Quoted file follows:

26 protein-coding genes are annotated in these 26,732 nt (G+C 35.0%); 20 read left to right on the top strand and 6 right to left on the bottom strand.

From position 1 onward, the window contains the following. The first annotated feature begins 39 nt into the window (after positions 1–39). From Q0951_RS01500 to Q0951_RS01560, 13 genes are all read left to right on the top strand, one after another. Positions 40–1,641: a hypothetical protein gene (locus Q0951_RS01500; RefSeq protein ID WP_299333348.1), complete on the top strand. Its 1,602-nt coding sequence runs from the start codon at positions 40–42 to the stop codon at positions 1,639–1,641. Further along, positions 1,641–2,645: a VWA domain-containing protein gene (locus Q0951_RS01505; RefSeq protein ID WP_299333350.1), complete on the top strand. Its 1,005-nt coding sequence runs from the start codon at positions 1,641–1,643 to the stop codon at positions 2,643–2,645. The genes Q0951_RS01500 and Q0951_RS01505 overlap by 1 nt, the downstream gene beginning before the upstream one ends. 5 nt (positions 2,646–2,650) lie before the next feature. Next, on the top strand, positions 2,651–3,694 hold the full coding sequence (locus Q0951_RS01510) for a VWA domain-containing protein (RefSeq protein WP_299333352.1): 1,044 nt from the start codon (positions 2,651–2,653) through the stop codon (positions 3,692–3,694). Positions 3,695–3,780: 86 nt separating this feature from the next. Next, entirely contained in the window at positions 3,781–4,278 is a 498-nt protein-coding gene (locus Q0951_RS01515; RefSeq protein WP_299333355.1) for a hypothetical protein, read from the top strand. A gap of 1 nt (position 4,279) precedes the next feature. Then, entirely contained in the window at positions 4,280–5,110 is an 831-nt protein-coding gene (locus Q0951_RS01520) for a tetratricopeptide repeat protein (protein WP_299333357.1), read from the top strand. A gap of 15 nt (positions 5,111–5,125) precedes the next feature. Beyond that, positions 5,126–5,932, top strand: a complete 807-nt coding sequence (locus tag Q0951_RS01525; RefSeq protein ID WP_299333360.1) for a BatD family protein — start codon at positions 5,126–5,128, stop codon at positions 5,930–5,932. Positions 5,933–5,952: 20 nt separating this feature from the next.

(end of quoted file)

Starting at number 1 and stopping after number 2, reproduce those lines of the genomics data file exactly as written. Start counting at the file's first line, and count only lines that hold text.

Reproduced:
26 protein-coding genes are annotated in these 26,732 nt (G+C 35.0%); 20 read left to right on the top strand and 6 right to left on the bottom strand.

From position 1 onward, the window contains the following. The first annotated feature begins 39 nt into the window (after positions 1–39). From Q0951_RS01500 to Q0951_RS01560, 13 genes are all read left to right on the top strand, one after another. Positions 40–1,641: a hypothetical protein gene (locus Q0951_RS01500; RefSeq protein ID WP_299333348.1), complete on the top strand. Its 1,602-nt coding sequence runs from the start codon at positions 40–42 to the stop codon at positions 1,639–1,641. Further along, positions 1,641–2,645: a VWA domain-containing protein gene (locus Q0951_RS01505; RefSeq protein ID WP_299333350.1), complete on the top strand. Its 1,005-nt coding sequence runs from the start codon at positions 1,641–1,643 to the stop codon at positions 2,643–2,645. The genes Q0951_RS01500 and Q0951_RS01505 overlap by 1 nt, the downstream gene beginning before the upstream one ends. 5 nt (positions 2,646–2,650) lie before the next feature. Next, on the top strand, positions 2,651–3,694 hold the full coding sequence (locus Q0951_RS01510) for a VWA domain-containing protein (RefSeq protein WP_299333352.1): 1,044 nt from the start codon (positions 2,651–2,653) through the stop codon (positions 3,692–3,694). Positions 3,695–3,780: 86 nt separating this feature from the next. Next, entirely contained in the window at positions 3,781–4,278 is a 498-nt protein-coding gene (locus Q0951_RS01515; RefSeq protein WP_299333355.1) for a hypothetical protein, read from the top strand. A gap of 1 nt (position 4,279) precedes the next feature. Then, entirely contained in the window at positions 4,280–5,110 is an 831-nt protein-coding gene (locus Q0951_RS01520) for a tetratricopeptide repeat protein (protein WP_299333357.1), read from the top strand. A gap of 15 nt (positions 5,111–5,125) precedes the next feature. Beyond that, positions 5,126–5,932, top strand: a complete 807-nt coding sequence (locus tag Q0951_RS01525; RefSeq protein ID WP_299333360.1) for a BatD family protein — start codon at positions 5,126–5,128, stop codon at positions 5,930–5,932. Positions 5,933–5,952: 20 nt separating this feature from the next.